Soldiers’ Life and Death Struggles at Home After War Graphically Explained in Rare Photography Project

AFTER WAR: Specialist Adam Ramsey, 22, relaxes with his friend, Savannah Gordon, after consuming a mixture of prescription medicines and drugs at his home in Carson City, Nevada. Ramsey is among tens of thousands of service members returning home from war duty in Afghanistan with little or no faith in mental health services promoted by their commanding generals who publicly encourage subordinates to self-report psychiatric symptoms, promising them “that it’s OK to ask for help.” After witnessing countless buddies ostracized, ridiculed and labeled as weak, troops nearly always resist admitting to “unseen” wounds — such as PTSD and TBI. Most opt to just cope on their own, in secret, often with the help of alcohol and drugs.

War Photographer Trains Her Lens on Military Suicide at Home

Erin Trieb saw soldiers who’d made it through Afghanistan wrestle with life in New York—and she wants to be sure the rest of us see them, too.

by Allison Yarrow  
The Daily Beast, Sept. 4, 2012

Erin Trieb hopes her photos of soldiers can help save some of them from the horrors that follow too many of them home from war—and that followed her, too.

One hundred and fifty-four American soldiers committed suicide in the first 155 days of 2012—claiming 50 percent more lives than combat fatalities in Afghanistan over the same span.

PTSD is often the culprit or a contributor, and it’s what galvanized Trieb to tell the stories of the troops who suffer — because she also believes she suffered from it herself.

The 30-year-old Texan says she caught the photo bug early, when her grandfather gifted her the vintage Graflex Speed Graphic camera that he had used to document the heroic efforts of the Red Cross during the Second World War.

After graduating college, she spent eight months in Israel capturing the frenetic wind down of the second intifada, where she says she and other female photographers experienced brazen sexual assaults.

Trieb recalls Palestinians awaiting the media’s arrival before becoming aggressors and throwing rocks, and felt that she and other photographers were responsible for literally triggering conflicts.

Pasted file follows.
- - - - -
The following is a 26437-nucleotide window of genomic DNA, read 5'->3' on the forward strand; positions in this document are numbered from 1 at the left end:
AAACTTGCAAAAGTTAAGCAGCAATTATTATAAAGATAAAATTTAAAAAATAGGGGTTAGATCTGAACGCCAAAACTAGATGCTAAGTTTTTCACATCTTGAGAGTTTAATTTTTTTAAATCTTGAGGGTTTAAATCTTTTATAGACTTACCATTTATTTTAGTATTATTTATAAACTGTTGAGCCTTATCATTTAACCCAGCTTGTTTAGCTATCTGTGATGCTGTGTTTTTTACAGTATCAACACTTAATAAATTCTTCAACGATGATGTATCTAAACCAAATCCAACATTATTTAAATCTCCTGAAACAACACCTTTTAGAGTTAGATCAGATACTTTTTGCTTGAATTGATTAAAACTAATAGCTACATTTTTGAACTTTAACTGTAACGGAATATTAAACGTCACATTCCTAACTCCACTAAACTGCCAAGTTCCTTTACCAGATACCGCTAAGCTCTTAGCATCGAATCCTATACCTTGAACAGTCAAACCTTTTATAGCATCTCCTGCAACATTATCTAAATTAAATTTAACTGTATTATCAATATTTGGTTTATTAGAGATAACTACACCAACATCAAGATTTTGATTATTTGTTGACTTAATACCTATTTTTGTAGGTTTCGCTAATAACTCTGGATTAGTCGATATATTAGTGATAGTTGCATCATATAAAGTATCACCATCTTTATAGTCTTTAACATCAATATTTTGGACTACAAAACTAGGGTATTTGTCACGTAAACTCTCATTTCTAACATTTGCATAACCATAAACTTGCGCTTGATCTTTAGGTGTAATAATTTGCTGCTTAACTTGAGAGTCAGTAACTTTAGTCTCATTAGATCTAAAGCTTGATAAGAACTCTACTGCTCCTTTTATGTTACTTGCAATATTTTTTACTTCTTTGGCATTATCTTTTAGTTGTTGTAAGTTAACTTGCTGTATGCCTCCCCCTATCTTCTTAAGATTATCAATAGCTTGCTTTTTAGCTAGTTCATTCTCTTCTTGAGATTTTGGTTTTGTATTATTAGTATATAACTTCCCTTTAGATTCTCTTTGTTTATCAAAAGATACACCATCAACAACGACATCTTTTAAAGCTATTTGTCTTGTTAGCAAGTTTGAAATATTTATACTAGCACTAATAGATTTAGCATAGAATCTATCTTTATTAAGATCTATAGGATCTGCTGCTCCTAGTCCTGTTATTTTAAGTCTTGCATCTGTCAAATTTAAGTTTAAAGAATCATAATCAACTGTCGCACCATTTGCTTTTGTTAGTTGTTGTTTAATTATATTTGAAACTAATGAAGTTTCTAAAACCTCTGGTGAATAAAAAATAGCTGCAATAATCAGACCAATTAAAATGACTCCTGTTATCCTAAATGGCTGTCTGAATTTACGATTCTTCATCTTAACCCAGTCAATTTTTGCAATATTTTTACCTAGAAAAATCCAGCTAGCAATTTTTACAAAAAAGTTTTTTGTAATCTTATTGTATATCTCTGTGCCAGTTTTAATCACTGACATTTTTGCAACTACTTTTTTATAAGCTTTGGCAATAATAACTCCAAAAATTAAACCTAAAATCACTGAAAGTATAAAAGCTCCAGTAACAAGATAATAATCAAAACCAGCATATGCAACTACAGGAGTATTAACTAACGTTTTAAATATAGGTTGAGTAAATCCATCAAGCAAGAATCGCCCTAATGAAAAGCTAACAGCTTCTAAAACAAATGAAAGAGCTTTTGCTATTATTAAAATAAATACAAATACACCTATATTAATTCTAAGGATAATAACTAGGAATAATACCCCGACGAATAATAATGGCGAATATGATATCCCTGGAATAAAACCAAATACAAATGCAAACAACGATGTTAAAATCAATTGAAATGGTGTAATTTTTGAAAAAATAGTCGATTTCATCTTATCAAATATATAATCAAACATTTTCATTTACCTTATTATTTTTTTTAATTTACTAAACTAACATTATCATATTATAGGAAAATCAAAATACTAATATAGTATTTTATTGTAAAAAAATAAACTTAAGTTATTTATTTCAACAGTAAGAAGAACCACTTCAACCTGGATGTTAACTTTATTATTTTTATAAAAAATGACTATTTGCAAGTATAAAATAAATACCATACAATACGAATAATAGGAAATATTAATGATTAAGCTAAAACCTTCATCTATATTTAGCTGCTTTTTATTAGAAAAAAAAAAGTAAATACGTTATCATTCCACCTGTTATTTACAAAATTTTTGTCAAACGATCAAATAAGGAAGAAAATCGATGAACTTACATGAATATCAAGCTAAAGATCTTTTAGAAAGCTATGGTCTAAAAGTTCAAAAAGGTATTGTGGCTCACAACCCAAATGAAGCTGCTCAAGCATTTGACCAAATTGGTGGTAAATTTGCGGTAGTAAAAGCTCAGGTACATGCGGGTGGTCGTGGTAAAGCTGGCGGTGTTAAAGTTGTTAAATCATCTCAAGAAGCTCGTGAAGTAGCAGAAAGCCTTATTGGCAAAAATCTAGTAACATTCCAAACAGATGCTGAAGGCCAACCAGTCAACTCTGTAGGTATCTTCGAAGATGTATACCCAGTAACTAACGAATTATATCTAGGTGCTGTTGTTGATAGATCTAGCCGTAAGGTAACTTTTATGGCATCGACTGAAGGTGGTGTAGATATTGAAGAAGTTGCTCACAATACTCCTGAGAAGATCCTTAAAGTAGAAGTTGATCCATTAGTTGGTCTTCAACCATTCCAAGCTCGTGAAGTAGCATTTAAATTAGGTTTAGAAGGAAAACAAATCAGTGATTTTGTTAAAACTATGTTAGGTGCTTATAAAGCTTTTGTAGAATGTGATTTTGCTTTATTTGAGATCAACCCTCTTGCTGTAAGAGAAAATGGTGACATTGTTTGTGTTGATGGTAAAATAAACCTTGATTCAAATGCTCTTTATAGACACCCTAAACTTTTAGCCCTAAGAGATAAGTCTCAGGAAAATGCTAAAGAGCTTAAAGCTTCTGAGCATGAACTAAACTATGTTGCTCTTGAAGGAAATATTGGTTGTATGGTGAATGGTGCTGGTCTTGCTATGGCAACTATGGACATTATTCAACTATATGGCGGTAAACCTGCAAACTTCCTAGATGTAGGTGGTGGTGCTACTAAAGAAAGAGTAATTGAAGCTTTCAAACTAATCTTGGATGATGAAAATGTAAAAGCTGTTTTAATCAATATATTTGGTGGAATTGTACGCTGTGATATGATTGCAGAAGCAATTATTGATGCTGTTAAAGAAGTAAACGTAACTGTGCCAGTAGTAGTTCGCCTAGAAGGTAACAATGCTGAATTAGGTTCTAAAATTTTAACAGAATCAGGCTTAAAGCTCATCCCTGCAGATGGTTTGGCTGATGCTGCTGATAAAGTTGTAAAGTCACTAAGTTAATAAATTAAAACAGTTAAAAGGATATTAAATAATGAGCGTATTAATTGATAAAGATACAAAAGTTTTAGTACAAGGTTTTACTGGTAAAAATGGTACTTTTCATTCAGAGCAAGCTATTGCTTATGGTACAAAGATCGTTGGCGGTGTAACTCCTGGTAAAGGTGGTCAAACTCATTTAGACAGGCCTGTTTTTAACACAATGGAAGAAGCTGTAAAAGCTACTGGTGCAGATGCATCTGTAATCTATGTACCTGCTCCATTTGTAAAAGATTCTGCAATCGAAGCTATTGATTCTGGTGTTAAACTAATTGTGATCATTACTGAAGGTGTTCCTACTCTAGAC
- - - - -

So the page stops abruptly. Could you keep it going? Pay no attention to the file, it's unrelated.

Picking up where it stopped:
“Other journalists get off on it. To produce images like that was not genuine,” she says. “I had to step back and realize the country wasn’t for me.”

She returned to Texas, where her photographs of Kinky Friedman’s quixotic gubernatorial campaign in 2006 won her awards and subsequent calls from national news organizations like Newsweek and The New York Times.

Erin Trieb has dedicated herself to documenting the lives of soldiers at war and at home, click here to read more about her experiences working with soldiers.

But she wanted to go back to war, and in July, 2009, Trieb went to Afghanistan, where she connected in with Col. Kit Swiecki, a surgeon stationed in San Antonio, who she figured would be of interest to the Texas press. She ended up spending six weeks living in a tent in Logar Province along with Swiecki and his unit, the 8th Forward Surgical Team, comprised of about 20 people—medics, nurses and surgeons.

The images she captured from the operating room are arresting—patients whisked in on helicopters, prostrate on gurneys, bleeding, screaming.

But Trieb wanted to see what had caused all those injuries, so she extended her ticket six weeks and joined missions and patrols orchestrated by six different battalions. “To be honest, it was so fun. It was dirty and gross and hard. Maybe it’s because I’m a tomboy and like adventure,” Trieb says, describing sleeping outside in abandoned houses, going on missions in the middle of the night, and not showering for days.

‘I’m a sensitive artist and a woman. If these problems exist in me, I can’t imagine how hellish it would be for a 20-year-old kid who can’t make sense of any of it.’

When she returned to the states, she says she wanted to continue following some of the soldiers she had bonded with in Afghanistan. So she just started showing up at their base, driving the nearly six hours from New York City to Fort Drum to see them.
Over six months making trips to Fort Drum, Trieb says she spent most of her time there simply spending time with the soldiers, many her own age and younger, rather than photographing them. Unlike when she embedded with them in Afghanistan, they didn’t entirely understand what she was doing with them in New York, she says.

Read the rest of this story:

View more photos by Erin Trieb at New York Times Lens blog.

View more work from Erin Trieb at her personal website.

Read about Erin Trieb’s own personal struggles coming home after working in Afghanistan and at home photographing war-torn soldiers.


One Response

  1. Reblogged this on River's Flow and commented:
    This is so important to look at.

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